But Schultz, at least if you believe his Valentine's Day Memo last year, is so upset about the direction of Starbucks that if he doesn't take daily control, he just might spontaneously combust. Giving in to dumb timing at least beats that.

Dumb-O-Meter Score: 78. Who knows? Give these two uncommonly bright guys some time, and we just might find out that it pays to be dumb. Look at what they've done so far in life. We should all be such idiots.

Another Dumb Online Scam

From an ethical perspective, I really don't like crime. But if there is one thing I hate worse than plain old crime, it's poorly executed crime.

When you leave footprints in the snow from the 7-Eleven you rob back to your home, you've really lost my respect, and I barely want to talk to you anymore. But what might be even worse than leaving bread crumbs for the cops is getting in trouble with the authorities when it's unclear if you made one thin dime off of your scam.

Enter PeoplePC, a division of EarthLink ( ELNK). PeoplePC couldn't stop flapping its gums about how they'll give you dial-up Internet service for $5.47 a month for three months. Never mind that teaser rates are bad form these days, what with two out of every three Americans surveyed losing their homes because of one. And never mind that pushing dial-up on the public seems, itself, a crime today. Waiting that long for photos to come up is murder!

But here's the rub, from a real legal perspective. The service regularly selected nonlocal numbers, which ran up user phone bills. Enter the New York attorney general's office, and suddenly refund claim forms are being handed out, a fine is being levied against the company and crime-watching brows go all a-furrow. A spokesman for PeoplePC referred all calls to the attorney general's office, who did not immediately return a call. But any way you slice it, this was extraordinarily dumb.

They got in trouble with the authorities because they didn't realize they were routing people to nonlocal numbers. Dumb, what a waste.

They got in trouble while only making money for the phone companies? Dumb, what a bigger waste.

They got in trouble and didn't make money for themselves? Dumbest of all.

Dumb-O-Meter Score: 72. Who knew $5.47 a month meant an extra $500 on the phone bill?

Laughing at Lawyers

When someone falls down a manhole into a sewer, it's a tragedy. But when that someone is a lawyer, it's a comedy. And when that fall trips up a corporate client? That's Gold, Jerry! Gold!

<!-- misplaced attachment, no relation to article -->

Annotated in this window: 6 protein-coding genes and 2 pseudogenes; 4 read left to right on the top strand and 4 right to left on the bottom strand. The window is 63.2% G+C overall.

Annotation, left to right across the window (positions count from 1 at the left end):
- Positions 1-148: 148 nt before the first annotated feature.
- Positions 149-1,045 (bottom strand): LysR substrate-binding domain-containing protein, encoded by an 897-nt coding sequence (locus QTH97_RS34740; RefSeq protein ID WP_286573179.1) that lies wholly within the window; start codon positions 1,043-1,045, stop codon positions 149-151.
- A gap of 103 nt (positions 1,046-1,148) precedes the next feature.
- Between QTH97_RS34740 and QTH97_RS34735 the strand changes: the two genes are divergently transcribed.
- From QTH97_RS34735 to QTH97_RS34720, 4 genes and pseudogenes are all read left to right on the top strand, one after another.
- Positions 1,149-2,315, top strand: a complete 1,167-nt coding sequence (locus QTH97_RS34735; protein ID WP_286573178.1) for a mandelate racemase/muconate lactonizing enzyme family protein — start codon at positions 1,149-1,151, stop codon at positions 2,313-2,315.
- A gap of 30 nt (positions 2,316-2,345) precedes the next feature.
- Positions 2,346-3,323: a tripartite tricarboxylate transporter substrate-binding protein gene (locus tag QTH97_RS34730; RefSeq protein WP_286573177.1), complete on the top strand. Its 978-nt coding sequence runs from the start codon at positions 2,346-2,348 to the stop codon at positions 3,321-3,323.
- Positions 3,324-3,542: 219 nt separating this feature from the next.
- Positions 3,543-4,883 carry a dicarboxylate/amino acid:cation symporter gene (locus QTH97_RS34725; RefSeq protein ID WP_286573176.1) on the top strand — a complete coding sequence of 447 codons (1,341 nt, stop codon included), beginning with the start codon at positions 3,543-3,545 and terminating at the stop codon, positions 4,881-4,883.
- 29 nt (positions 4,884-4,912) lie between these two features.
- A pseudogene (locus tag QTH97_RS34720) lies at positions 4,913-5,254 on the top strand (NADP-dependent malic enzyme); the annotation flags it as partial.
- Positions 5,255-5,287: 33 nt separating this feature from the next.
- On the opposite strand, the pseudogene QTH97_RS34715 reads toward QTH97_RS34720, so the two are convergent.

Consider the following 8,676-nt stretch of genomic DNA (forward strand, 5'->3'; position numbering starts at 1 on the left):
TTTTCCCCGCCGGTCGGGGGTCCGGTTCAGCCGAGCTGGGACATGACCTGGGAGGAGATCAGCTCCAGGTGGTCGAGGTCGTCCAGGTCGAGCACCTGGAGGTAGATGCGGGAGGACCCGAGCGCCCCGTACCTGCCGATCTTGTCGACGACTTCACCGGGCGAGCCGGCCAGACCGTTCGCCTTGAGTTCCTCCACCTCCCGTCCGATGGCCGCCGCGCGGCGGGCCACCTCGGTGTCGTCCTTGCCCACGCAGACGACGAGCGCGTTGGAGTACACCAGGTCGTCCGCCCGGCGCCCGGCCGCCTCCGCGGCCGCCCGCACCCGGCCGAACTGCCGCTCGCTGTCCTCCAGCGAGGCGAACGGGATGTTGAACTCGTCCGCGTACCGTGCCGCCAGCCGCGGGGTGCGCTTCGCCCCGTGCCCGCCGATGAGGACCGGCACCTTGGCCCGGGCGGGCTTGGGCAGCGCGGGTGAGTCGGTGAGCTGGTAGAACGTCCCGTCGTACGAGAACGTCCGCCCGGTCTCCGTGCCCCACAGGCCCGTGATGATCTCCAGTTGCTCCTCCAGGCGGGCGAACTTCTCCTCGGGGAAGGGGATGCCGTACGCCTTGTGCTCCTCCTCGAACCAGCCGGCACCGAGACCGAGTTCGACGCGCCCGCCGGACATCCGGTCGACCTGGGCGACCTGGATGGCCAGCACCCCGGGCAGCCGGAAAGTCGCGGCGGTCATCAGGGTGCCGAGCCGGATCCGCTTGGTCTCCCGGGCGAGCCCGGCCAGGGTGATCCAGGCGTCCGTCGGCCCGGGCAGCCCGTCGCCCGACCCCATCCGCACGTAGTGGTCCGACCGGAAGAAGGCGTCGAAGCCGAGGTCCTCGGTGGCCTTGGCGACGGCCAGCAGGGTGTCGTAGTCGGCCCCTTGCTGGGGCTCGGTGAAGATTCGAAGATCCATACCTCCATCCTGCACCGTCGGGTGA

That is why we all had to honk and snort this week at the lawyers from the firm of Morrison & Foerster who might be able to successfully sue your ankle when it trips over your foot, but don't do as well handling afternoon traffic, even when $1 million bucks of Toshiba's money is at stake.

"Intellectual agility is the hallmark of Morrison & Foerster," the 1,000-lawyer firm coos about itself on its Web site, and they are perhaps right. It's the roadside agility that apparently flummoxes them.

News broke this week that the firm sent a motorcycle courier (sure, sure, blame the motorcyclist) to file federal court papers in California on behalf of Toshiba, their client, appealing an unfavorable ruling. Turns out, motorcycle dude was one minute late for the filing, apparently hung up on Grand Avenue, waiting for a long train to pass. Don't you hate when that happens?

But the judge, perhaps overly influenced by Evel Knievel's recent death, ruled that having to stop at a long train (and not jump it?) does not rise to the level of "excusable neglect," the legal benchmark when it comes to securing a courtroom do-over because of your dunderhead of a messenger.

Dumb-O-Meter Score: 59. The judge ruled that the evidence was not good enough anyway to merit awarding attorney's fees. But perhaps that was just to make the trusty lawyers and their inept motorcyclist feel good. To paraphrase Tom Hanks' character Jimmy Dugan, There is no crying in the courtroom. Or on motorcycles.

Marek Fuchs was a stockbroker for Shearson Lehman Brothers and a money manager before becoming a journalist who wrote The New York Times' "County Lines" column for six years. He also did back-up beat coverage of The New York Knicks for the paper's Sports section for two seasons and covered other professional and collegiate sports. He has contributed frequently to many of the Times' other sections, including National, Metro, Escapes, Style, Real Estate, Arts & Leisure, Travel, Money & Business, Circuits and the Op-Ed Page. For his "Business Press Maven? column on how business and finance are covered by the media, Fuchs was named best business journalist critic in the nation by the Talking Biz website at The University of North Carolina School of Journalism and Mass Communication. Fuchs is a frequent speaker on the business media, in venues ranging from National Public Radio to the annual conference of the Society of American Business Editors and Writers. Fuchs appreciates your feedback; click here to send him an email.